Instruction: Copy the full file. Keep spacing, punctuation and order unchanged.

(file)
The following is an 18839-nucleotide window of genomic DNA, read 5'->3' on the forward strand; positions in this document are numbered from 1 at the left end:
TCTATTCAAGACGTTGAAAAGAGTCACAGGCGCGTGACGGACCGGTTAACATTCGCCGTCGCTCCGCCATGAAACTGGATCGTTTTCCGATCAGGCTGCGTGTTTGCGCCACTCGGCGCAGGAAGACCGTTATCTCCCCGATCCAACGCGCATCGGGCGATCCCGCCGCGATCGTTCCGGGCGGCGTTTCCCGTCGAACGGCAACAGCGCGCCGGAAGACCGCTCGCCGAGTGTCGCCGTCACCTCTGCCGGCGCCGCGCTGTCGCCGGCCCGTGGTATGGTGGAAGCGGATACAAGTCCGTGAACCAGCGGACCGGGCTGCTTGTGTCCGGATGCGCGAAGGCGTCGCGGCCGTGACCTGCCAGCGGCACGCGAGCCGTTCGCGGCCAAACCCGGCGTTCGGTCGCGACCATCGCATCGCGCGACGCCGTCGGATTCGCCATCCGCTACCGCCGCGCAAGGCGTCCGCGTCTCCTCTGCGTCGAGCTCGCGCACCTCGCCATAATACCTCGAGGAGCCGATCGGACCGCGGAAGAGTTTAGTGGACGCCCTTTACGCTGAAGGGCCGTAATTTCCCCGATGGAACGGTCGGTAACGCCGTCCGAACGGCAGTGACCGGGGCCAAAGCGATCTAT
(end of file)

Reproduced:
The following is an 18839-nucleotide window of genomic DNA, read 5'->3' on the forward strand; positions in this document are numbered from 1 at the left end:
TCTATTCAAGACGTTGAAAAGAGTCACAGGCGCGTGACGGACCGGTTAACATTCGCCGTCGCTCCGCCATGAAACTGGATCGTTTTCCGATCAGGCTGCGTGTTTGCGCCACTCGGCGCAGGAAGACCGTTATCTCCCCGATCCAACGCGCATCGGGCGATCCCGCCGCGATCGTTCCGGGCGGCGTTTCCCGTCGAACGGCAACAGCGCGCCGGAAGACCGCTCGCCGAGTGTCGCCGTCACCTCTGCCGGCGCCGCGCTGTCGCCGGCCCGTGGTATGGTGGAAGCGGATACAAGTCCGTGAACCAGCGGACCGGGCTGCTTGTGTCCGGATGCGCGAAGGCGTCGCGGCCGTGACCTGCCAGCGGCACGCGAGCCGTTCGCGGCCAAACCCGGCGTTCGGTCGCGACCATCGCATCGCGCGACGCCGTCGGATTCGCCATCCGCTACCGCCGCGCAAGGCGTCCGCGTCTCCTCTGCGTCGAGCTCGCGCACCTCGCCATAATACCTCGAGGAGCCGATCGGACCGCGGAAGAGTTTAGTGGACGCCCTTTACGCTGAAGGGCCGTAATTTCCCCGATGGAACGGTCGGTAACGCCGTCCGAACGGCAGTGACCGGGGCCAAAGCGATCTAT